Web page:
Decide on how you safari
We often think that being on a safari is all about cruising in a 4×4. Well, how you safari is up to you and Africa has plenty of options. For first-timers and families, group or organized tours are an excellent way to the wildlife safari in Africa. Try a trip with a private guide or go on self-guided driving tours in parks like Etosha in Namibia.
And if you want something more unique and adventurous, then some luxurious safaris in Botswana offer horse-riding and glamping opportunities in the wild. You can even head to Kruger National Park in South Africa or one of the many safaris in Uganda and Rwanda for walking safaris. You can also explore going on a group safari; they are an excellent option for two reasons. Firstly, they’re cheaper than private tours, allowing you to split the cost of accommodation and transport with others. Secondly, they can be a fantastic way to meet other travellers and make good friends.
If you prefer more freedom, then you should consider a self-drive safari, and cover the spots you like. You can tailor your itinerary to suit your interests, and change it whenever you want. You decide when to stop for breaks, which routes to take within the reserve, and which hotels to book.
Many self-drive cars are equipped with a rooftop tent, keeping the cost of accommodation to a minimum as well. However, you won’t enjoy the luxury of having an expert guiding you around and taking you to the watering holes. You also need to choose a destination with safe roads and safari parks that allow self-drive vehicles.
Get Your Visas
After you decide where to go for your safari in Africa, you should read about visa requirements for the destination. Zambia and Zimbabwe both require a visa for entry, but this can be done on arrival at the airport or land border. For those traveling to both Zambia and Zimbabwe, visitors can now obtain a KAZA Uni Visa, which is suitable for 30 days in both countries and can be acquired at the border. Any visitor going to Malawi can buy their tourist visa at the border. Tanzania travellers must also have a visa, which can be obtained on arrival for most nationalities.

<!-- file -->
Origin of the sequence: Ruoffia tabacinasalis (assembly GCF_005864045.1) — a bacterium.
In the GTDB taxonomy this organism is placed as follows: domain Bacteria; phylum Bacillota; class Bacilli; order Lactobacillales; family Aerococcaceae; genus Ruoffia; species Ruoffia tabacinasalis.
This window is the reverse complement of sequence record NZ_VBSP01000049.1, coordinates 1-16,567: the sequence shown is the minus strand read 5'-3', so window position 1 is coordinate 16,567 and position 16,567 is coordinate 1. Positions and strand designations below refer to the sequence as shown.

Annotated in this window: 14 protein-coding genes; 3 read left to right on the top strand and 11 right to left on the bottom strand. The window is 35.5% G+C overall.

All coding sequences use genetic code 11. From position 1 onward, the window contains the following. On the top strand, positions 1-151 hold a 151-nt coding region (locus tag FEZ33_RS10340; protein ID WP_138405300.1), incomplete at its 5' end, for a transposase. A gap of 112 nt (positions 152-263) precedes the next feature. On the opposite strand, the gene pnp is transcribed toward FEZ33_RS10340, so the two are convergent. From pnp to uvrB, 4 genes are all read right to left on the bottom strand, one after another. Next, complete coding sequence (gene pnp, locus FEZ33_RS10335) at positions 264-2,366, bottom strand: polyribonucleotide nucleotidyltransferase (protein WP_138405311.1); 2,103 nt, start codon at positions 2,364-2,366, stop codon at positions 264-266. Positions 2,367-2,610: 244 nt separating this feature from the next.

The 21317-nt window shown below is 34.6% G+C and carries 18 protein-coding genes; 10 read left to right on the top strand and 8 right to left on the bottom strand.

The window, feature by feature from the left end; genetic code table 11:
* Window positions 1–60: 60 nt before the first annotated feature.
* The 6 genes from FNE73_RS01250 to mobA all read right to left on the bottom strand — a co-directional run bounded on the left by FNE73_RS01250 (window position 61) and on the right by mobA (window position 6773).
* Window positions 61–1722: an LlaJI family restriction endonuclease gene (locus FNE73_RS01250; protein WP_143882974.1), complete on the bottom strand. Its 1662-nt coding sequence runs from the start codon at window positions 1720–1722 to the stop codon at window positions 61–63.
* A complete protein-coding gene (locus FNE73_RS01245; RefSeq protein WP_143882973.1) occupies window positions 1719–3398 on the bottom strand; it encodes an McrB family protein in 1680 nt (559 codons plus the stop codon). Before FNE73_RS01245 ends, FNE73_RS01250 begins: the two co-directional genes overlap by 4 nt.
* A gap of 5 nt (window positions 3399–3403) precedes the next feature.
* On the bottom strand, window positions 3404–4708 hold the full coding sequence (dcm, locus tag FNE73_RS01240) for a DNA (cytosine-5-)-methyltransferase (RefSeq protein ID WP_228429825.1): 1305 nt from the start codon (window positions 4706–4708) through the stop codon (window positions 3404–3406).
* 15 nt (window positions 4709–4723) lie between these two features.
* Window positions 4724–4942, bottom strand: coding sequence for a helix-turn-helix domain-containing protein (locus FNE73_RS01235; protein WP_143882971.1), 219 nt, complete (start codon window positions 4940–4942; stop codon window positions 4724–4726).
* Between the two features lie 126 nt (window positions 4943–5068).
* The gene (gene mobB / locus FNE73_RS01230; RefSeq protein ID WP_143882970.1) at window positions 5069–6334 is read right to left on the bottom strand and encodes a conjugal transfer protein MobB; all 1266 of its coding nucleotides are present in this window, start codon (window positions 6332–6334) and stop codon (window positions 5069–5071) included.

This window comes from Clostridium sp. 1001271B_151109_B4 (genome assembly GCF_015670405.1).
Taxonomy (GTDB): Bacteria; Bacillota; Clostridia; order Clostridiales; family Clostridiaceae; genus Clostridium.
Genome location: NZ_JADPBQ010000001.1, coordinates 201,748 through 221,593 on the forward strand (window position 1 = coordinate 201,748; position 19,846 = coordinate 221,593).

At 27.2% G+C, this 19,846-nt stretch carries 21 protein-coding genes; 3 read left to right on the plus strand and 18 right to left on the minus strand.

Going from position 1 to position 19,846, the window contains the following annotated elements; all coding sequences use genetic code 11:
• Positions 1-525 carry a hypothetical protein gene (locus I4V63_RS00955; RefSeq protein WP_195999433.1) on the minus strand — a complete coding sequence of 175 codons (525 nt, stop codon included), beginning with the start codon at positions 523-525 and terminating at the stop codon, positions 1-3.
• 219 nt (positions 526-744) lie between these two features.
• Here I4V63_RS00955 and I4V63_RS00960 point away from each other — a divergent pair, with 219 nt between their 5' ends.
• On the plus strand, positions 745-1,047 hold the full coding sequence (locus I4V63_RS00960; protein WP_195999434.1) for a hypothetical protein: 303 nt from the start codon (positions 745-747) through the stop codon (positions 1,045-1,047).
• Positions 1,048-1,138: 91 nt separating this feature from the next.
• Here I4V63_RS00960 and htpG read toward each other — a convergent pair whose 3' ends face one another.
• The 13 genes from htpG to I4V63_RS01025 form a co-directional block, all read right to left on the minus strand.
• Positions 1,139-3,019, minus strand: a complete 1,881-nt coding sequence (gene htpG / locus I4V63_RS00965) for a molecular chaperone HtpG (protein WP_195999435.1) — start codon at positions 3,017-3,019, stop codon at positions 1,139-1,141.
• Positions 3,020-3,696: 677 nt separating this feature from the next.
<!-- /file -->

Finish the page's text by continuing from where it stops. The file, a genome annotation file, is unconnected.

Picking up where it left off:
What to pack for a wildlife safari in Africa
We recommend you wear lightweight and neutral colours for safari. You will head out for the safari before sunrise and return after sunset to take something in case you feel chilly in the evening. Don’t go on safari without at least some sort of jacket or fleece.
Most of your time will be spent in the back of a vehicle, so wear comfortable footwear that you can easily remove if needed unless you plan to go on walking safaris. Walking safaris or bush walks are one of the most popular safari activities in Zimbabwe, Zambia, and Tanzania. It is essential to have the right shoes and clothing for this activity. Also, make sure you carry plenty of water for the walking tours and a walking stick too!
A good safari hat and sunscreen lotion is always recommended as you will spend hours out in the sun. You don’t want to get heatstroke or a lousy tan! Get a good camera with a decent enough zoom function. Bring batteries and power banks to keep all your gizmos charged if you are going to be out the whole day.
We run many of these tiger safaris around the Indian subcontinent. Be sure to check out the tours that we offer.
Please let us know in comments, what are your dream parks in the African continent.
Kirti Ranjan is the co-founder of Safari Monks, a professional travel and guided photo tours company, designed to help you get the best out of your camera whilst exploring wonderful destinations. A professional photographer for over a decade, Kirti, enjoys photographing the surreal landscapes and wilderness in its real environment.